There are 24 characters (including Miis) to choose from, each of which resides in a different weight category (Light, Medium, or Heavy), allowing you to use different types of Karts depending on who you chose. Unlike Mario Kart DS, everyone now shares the same types of vehicles, and the machine variety is well-balanced, making there no real "best car". The Track selection is at its best; 16 Tracks new to the game, 16 from all the older games. Since there are now 12 Karts on track at a time (4 more than usual), the tracks are wider, have opportunities for tricks, and are very fun to race on. Despite a flurry of big Karts on screen, the Retro tracks are still extremely fun to play.
All the traditional multiplayer modes remain like Vs. and Battle, along with a massively improved online play. Connecting with 12
other humans is fast and easy; and knowing you've thrown a Blue Shell at an actual person is extremely satisfying. The game even includes a free download of the Mario Kart Channel: a constantly-growing community where you can take part in MKDS-style weekly missions, race random Time Trial ghosts, and see how you stack up against the rest of the world on each track.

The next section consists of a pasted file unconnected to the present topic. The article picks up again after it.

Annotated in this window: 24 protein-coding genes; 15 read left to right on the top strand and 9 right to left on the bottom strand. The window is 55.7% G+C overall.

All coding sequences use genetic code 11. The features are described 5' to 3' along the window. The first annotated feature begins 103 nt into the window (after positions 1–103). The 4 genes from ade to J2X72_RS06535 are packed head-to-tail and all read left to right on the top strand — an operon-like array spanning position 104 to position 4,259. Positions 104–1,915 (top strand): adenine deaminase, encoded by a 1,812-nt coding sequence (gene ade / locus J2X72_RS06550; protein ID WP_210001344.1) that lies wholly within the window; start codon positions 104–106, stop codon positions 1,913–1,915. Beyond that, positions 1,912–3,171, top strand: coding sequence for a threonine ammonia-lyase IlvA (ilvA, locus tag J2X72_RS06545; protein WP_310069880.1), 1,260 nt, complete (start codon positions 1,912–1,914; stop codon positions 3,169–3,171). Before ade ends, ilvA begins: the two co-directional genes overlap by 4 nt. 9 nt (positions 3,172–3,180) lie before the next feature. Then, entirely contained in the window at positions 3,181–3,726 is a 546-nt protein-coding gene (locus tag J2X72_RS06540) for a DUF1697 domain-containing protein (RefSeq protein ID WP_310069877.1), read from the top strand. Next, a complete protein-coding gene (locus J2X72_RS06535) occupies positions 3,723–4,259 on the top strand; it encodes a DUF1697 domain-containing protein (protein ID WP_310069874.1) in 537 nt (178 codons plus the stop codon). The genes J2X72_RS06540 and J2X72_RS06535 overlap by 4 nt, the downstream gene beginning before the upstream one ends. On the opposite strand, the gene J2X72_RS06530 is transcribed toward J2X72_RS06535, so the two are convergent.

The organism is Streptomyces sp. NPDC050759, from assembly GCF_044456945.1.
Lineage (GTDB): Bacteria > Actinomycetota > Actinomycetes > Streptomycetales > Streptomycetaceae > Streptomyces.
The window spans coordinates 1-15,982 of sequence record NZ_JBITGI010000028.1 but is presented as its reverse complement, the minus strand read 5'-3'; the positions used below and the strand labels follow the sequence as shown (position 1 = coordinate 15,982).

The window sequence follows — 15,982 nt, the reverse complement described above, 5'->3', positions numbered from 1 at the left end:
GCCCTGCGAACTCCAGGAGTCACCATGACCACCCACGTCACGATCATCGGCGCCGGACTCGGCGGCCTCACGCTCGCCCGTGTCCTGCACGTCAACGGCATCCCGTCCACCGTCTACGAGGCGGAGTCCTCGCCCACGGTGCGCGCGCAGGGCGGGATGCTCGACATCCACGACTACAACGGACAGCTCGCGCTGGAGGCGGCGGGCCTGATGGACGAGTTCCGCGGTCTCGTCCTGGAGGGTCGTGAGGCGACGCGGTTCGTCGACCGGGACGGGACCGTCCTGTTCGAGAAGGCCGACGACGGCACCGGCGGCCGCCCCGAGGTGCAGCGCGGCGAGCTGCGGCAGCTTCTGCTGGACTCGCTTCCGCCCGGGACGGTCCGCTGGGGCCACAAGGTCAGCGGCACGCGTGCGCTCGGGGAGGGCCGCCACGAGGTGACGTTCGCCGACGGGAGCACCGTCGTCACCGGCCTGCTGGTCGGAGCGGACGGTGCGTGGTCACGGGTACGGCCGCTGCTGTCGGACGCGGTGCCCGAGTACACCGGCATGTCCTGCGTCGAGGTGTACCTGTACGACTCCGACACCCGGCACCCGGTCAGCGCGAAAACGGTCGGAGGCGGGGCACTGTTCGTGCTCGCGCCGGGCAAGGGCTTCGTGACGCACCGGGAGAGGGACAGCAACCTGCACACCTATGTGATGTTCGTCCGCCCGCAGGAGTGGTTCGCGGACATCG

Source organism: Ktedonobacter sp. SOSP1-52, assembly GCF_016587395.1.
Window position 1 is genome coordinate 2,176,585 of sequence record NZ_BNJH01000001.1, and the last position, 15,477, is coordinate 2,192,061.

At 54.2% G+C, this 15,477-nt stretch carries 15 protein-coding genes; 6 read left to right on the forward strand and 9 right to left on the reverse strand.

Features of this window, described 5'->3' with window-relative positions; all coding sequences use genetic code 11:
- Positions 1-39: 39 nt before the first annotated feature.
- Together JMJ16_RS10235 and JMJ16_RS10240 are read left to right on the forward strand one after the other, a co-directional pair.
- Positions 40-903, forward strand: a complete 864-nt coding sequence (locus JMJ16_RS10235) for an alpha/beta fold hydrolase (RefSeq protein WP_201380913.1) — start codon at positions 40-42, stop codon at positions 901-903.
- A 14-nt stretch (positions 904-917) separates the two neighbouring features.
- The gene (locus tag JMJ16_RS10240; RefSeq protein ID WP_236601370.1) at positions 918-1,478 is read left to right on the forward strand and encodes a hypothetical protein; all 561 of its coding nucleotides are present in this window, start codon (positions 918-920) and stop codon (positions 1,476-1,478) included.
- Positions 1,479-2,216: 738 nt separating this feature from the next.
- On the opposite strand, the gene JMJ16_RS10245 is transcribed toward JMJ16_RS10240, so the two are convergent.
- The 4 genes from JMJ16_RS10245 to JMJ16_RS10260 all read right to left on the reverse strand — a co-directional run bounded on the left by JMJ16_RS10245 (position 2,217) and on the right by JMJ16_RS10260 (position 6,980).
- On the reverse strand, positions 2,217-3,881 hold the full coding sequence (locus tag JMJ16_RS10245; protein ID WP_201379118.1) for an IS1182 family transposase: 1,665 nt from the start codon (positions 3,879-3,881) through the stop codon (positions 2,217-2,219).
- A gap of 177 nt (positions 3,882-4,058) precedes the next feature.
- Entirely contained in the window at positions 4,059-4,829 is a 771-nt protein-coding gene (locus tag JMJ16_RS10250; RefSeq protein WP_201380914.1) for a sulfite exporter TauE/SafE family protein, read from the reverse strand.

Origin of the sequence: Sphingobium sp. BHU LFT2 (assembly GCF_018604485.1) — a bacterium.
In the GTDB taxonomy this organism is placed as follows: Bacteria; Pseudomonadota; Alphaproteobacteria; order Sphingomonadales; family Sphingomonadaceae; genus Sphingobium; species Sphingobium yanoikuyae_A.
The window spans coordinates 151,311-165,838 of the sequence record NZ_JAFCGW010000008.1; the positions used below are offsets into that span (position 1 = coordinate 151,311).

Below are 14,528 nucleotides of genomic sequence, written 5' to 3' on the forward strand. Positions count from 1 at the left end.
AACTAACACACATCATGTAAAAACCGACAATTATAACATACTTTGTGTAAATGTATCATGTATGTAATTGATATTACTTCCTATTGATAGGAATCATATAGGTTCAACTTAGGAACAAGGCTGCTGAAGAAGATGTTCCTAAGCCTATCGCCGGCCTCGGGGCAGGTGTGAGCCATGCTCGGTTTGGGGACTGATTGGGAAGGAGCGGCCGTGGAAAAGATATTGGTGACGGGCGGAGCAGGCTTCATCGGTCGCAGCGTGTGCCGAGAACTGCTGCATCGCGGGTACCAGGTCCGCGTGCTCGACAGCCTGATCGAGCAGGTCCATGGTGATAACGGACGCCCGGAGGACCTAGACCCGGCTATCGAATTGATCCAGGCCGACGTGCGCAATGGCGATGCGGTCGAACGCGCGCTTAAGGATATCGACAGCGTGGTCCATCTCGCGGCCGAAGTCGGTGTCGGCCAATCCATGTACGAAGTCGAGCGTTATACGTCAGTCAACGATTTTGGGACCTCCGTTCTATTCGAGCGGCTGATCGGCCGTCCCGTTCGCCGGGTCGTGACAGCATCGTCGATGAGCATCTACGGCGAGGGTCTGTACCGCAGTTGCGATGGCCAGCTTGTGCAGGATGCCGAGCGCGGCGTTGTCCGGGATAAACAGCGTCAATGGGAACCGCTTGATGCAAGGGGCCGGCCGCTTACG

Mario Kart Wii isn't flawless though; with 4 more added on the track means more items everywhere, and it seems that the person in 1st is constantly being pelted with Lightning, Blue Shells, POW Blocks, and more. The cars seem to have much worse acceleration this time around; even lightweights can take awhile to start back up their motors to top speed. The Battle Mode is fun for a bit, but the option to turn off teams would be nice. There is a small bit of frame-skipping in Multiplayer, but it doesn't take much away from the actual game. Lastly, the new Lightning Cloud item is just an unwanted addition.
Gameplay: Polished to (Almost) Perfection. The developers finally got the Mario Kart formula down and completely nailed. 9.75
Graphics: Not the best on the Wii, but still has a variety of cool lighting effects. 8.0
Audio: Mario Kart music has always been enjoyable, and this is no exception. 9.0
Overall: With over 15 million units sold, it's no wonder this game is great; the new features like Bikes and great Online makes this game a joy either to play with yourself or with your buddies.
9.5 out of 10